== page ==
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TaintDroid Research Exposes Risks of Mobile Apps

Research by two universities and a corporate R&D lab has uncovered a consistent pattern by many Android apps of transmitting private information without explicitly informing the smartphone user. The joint research by Penn State, Duke University, and Intel Labs resulted in development of TaintDroid. This real-time monitoring service works as an extension of the Google mobile phone platform to analyze how private information is obtained and released by the apps that have been downloaded and installed on the phones by their users.

The researchers tested 30 popular Droid applications that use location, camera, or microphone data and flagged 105 instances in which these applications transmitted tainted data. "Of the 105, we determined that 37 were clearly legitimate," the researchers reported in "TaintDroid: An Information-Flow Tracking System for Realtime Privacy." TaintDroid also revealed that 15 of the 30 applications reported users' locations to remote advertising servers; seven applications collected the device ID and in some cases the phone number and the SIM card serial number. "In all, two-thirds of the applications in our study used sensitive data suspiciously," wrote the authors. "Our findings demonstrate that TaintDroid can help expose potential misbehavior by third-party applications."

Although the study focused on the Android platform, the researchers believe that other platforms should be examined for "tainted" apps as well.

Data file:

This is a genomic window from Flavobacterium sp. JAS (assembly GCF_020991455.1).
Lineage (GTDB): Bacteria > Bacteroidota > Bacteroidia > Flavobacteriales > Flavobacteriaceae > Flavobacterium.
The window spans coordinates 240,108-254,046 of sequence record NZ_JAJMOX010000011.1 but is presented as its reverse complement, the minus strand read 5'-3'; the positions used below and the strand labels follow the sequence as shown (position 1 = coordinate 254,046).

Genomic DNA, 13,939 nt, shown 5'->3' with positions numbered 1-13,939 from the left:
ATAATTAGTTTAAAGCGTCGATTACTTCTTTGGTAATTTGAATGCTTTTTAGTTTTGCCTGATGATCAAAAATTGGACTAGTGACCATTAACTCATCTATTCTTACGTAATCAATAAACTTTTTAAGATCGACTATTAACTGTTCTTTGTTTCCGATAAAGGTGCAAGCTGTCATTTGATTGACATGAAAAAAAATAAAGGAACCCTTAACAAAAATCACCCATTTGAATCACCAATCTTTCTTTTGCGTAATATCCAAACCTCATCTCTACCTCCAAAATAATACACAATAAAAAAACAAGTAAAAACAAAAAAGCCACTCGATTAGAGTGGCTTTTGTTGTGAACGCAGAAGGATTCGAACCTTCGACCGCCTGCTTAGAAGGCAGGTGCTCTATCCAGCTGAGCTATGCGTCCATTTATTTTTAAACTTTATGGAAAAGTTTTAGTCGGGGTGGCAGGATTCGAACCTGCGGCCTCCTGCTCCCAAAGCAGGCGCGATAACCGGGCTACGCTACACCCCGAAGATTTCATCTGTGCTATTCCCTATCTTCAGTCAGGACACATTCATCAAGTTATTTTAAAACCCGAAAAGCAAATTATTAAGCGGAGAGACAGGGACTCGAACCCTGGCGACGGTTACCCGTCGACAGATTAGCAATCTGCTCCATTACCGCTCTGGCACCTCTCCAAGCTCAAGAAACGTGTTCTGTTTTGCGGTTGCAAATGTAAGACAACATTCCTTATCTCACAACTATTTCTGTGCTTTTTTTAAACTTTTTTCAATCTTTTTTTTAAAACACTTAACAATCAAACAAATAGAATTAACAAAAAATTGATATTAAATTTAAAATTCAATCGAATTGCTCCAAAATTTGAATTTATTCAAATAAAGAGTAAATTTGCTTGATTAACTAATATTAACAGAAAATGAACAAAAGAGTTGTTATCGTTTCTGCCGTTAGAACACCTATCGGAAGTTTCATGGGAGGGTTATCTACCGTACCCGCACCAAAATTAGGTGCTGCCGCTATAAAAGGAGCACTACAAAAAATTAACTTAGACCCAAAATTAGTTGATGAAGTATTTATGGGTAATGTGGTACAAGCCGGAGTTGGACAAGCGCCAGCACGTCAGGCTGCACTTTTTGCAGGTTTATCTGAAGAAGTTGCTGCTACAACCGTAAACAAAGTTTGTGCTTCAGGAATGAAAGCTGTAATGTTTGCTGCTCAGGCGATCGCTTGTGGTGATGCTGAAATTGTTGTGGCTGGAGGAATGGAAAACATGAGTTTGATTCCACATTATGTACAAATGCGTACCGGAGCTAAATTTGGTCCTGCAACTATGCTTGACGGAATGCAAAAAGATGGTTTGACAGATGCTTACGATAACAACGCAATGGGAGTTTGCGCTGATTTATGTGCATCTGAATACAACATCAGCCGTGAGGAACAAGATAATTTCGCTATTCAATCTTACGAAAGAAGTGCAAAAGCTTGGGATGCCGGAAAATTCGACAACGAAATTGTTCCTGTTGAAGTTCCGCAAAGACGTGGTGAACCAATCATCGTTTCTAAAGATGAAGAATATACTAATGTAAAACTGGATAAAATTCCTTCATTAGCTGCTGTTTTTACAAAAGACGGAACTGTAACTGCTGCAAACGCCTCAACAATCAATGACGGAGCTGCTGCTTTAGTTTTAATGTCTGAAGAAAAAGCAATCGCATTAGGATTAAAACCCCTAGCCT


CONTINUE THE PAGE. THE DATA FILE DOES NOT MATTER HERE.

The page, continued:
A video shown on the TaintDroid research project shares a demonstration of the application exposing the secret transmission of private data when the user downloads and uses a Droid wallpaper app.

"We were surprised by how many of the studied applications shared our information without our knowledge or consent," said William Enck, a Penn State graduate student of computer science and engineering. "Often, Smartphone applications have obvious user interface changes when they use information like your physical location. These cases usually occur in response to the user pressing a button with clear implications. The cases we found were suspicious because there was no obvious way for the user to know what happened or why."

After an app is downloaded but before it's fully installed, users will frequently receive a screen that asks whether they'll allow certain information to be accessed, presumably to make the apps work right. For example, local sensors on the phone, such as GPS receiver, will feed data to a remote Web service in order to deliver new forms of information to the user, such as the route a bike ride has followed. If the user declines to allow that data access during installation, the app won't be installed.

The apps rarely provide privacy policies that state how a user's sensitive information will be used, and users have no way of knowing where applications send the information given to them. As a result, the report states, "users must blindly trust that applications will properly handle their private data."

"Many of these applications access users' personal data such as location, phone information and usage history to enhance their experience," said Patrick McDaniel, an associate professor at Penn State. "But users must trust that applications will only use their privacy-sensitive information in a desirable way."

The researchers say that TaintDroid eventually will be released as a downloadable program itself. "Our findings demonstrate the effectiveness and value of enhancing Smartphone platforms with monitoring tools such as TaintDroid," they concluded. The project Web site is currently collecting names of people who are interested in working with an open source version of the code for TaintDroid.

The National Science Foundation is a financial supporter of the project.

About the Author

Dian Schaffhauser is a writer who covers technology and business for a number of publications. Contact her at dian@dischaffhauser.com.

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